Enforcing the Terms of a New Jersey Divorce Settlement Agreement When One Party Reneges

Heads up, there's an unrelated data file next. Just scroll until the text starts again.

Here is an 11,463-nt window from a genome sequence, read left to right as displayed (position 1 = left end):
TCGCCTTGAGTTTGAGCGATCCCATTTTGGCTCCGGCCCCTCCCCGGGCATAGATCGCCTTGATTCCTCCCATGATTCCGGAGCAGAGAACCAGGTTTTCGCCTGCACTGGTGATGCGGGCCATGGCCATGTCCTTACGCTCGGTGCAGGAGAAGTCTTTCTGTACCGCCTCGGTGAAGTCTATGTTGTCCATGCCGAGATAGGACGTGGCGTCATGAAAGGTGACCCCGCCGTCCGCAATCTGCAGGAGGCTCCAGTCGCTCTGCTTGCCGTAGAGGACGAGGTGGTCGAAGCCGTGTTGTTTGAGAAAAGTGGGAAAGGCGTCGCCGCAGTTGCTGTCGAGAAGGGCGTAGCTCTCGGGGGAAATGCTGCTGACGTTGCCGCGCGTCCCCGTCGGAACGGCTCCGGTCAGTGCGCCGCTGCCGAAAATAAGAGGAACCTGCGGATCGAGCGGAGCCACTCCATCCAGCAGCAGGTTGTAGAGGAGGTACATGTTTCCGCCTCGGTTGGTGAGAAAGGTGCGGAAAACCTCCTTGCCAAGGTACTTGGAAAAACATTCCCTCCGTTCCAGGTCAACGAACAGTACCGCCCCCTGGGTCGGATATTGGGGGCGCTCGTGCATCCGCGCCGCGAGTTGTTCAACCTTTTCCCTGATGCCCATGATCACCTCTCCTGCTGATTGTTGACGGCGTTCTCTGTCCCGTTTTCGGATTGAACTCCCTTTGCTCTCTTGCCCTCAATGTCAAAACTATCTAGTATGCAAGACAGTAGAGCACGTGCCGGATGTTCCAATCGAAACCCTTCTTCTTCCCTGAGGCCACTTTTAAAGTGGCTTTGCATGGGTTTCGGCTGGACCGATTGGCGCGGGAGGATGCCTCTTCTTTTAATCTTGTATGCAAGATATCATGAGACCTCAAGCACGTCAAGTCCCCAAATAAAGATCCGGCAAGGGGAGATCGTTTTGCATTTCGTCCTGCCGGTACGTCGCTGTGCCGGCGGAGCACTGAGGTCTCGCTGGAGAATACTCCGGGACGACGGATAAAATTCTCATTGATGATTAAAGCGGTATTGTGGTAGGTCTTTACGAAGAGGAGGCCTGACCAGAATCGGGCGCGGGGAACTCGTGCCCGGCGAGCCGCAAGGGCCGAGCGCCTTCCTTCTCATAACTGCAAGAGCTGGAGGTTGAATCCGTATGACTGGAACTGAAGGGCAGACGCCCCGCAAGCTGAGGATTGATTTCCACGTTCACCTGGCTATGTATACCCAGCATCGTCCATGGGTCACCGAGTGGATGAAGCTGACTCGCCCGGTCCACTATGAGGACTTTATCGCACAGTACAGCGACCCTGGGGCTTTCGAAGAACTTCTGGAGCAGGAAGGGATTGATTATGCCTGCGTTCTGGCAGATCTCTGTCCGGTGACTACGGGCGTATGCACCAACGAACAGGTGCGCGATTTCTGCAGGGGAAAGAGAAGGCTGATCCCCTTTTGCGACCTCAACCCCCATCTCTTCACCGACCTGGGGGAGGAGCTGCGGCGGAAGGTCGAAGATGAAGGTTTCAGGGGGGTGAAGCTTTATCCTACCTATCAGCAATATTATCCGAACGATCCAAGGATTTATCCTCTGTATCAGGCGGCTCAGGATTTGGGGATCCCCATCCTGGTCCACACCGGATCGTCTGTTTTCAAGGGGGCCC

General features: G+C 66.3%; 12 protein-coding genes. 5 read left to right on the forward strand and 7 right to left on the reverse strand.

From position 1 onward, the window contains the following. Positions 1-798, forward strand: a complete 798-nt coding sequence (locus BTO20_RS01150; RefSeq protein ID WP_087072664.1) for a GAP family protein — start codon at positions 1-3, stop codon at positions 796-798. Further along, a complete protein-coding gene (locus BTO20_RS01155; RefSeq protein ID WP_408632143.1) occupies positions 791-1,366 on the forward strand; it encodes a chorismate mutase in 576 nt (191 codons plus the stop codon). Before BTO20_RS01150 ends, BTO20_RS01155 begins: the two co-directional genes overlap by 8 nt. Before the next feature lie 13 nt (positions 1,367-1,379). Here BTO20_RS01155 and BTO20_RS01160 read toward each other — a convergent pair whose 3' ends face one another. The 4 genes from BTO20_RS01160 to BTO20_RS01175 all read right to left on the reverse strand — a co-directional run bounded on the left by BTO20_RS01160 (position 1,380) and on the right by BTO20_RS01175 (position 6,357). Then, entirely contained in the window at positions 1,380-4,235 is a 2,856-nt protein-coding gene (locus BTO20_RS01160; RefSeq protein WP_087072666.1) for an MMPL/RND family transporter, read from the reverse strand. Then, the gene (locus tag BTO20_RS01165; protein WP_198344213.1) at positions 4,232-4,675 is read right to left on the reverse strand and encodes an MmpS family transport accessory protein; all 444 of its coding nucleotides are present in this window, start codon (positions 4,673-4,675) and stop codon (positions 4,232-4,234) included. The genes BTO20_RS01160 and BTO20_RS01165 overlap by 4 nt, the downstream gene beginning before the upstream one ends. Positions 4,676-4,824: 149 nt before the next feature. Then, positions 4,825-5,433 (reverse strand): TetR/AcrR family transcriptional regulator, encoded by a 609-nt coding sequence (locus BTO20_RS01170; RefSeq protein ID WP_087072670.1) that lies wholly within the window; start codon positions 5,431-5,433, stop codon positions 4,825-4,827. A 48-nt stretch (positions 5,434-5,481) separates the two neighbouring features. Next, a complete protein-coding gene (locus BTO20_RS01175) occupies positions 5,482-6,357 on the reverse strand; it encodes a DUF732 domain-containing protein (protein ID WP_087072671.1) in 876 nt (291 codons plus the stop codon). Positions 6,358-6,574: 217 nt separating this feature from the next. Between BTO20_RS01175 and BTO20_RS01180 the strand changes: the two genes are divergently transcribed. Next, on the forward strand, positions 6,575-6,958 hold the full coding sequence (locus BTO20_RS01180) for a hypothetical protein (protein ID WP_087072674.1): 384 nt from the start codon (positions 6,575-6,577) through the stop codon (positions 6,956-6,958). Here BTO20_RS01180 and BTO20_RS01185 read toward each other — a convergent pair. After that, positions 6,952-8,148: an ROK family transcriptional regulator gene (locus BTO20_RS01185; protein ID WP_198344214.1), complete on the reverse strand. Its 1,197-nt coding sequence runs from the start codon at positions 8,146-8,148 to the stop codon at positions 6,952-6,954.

It doesn't happen with every divorce but certainly often enough that New Jersey courts have had to weigh in on the matter. Here's the basic scenario: You and your attorney have spent tireless and contentious hours – or maybe even days – huddled in a cramped courthouse conference room or remote corner of the hallway working working out a settlement agreement with your soon-to-be ex-spouse and his or her attorney. Eventually, that happy moment arrives when it appears that all issues are resolved, and calculating child support per the New Jersey Child Support Guidelines is the last remaining task. The attorneys subsequently inform a relieved judge (who now has a few extra free days on his or her calendar!) that it's all wrapped up, but in order to make it official, counsel need to return to their offices and edit up the property settlement agreement. The grateful judge says “Okay, great, I'll see everyone back here in two days to put it through.” Then it happens. Maybe you gave your spouse a dirty look on the way out the door. Perhaps he or she simply had a change of heart, or a nosy friend got in his or her ear about how “unjust” or “unfair” the agreement sounds because, after all, she knows someone, who knows someone, who got a LOT more alimony. Regardless of the true causation, your attorneys gets the dreaded call within 24 hours from opposing counsel: “So, it looks like we don't have a deal after all…” What's your recourse when your spouse attempts to renege on a deal? It's called a Harrington motion, a litigation tool derived from the 1995 Harrington v. Harrington decision, where an appellate court ruled that a verbal agreement could be enforceable and binding if the major terms are agreed upon. It's a principle which has stood the test of time and it is distinguishable from NJ Supreme Court's 2013 Willingboro Mall opinion where a verbal mediation agreement wasn't deemed enforceable when one party reneged. The Harrington motion recourse for aggrieved parties was recently reinforced by the unreported (and therefore non-binding) Nakashian v. Nakashian decision: “The evidence shows clearly and compellingly that the parties reached an agreement as to all major issues, advised the court of such, and asked to return once a signed settlement agreement was executed. That agreement included all issues of equitable distribution, alimony, and an agreement that child support would be subject to the child support guidelines. The agreement, as is often the case, was subject to the parties ‘running' the child support guidelines numbers based on the settled alimony number, as well as the fact that defendant would be paying health insurance. Once the health insurance was factored in, as well as the social security benefit being paid for the children, the guidelines indicated there would be no further child support benefit. The court is convinced that this fact caused the plaintiff to ‘balk' and renege on the settlement reached on September 5th.” In that case, the Court gave settled parties a few weeks to reduce their courthouse agreement to writing; in the interim, one party's counsel alleged that “only certain issues were discussed and consented to by the parties” and refused to let the reneging client execute a revised draft. The trial judge responded by bringing in both parties for a Harrington hearing, finding the agreement enforceable, and hitting the reneging party with a $12,000 attorney fee: “[t]here was overwhelming bad faith on the part of plaintiff and her counsel in reneging on the agreement reached in court. But for their incredible assertions that no agreement had been reached, the Harrington hearing would not have been necessary. Accordingly, the court grants the application for counsel fees incurred by defendant from the date of October 5, 2012 going forward. […] In making this award, the court is aware that there is an economic disparity between the parties in terms of income but that they have each received their respective share of the equitable distribution of the marital home. The bad faith of plaintiff overrides an economic disparity.” It's a difficult situation no matter how you slice it. Clearly, it's advisable to take the time to reduce the agreement to writing even if the parties are truly in agreement on all of the major points. In limited circumstances, it may be beneficial to put the major points on the court record before leaving the courthouse in order to eliminate the opportunity for a disaster. They key, of course, is obtaining experienced counsel who can not only negotiate an agreement that is in your best interests but also fight and win a Harrington motion hearing when it's necessary. Experienced help is a quick phone call or email away. If you have any questions regarding divorce, settlement agreements, or have any other general questions regarding family law matters in New Jersey, please contact us online today or call (856) 546-1350 for a confidential consultation with one of our skilled attorneys.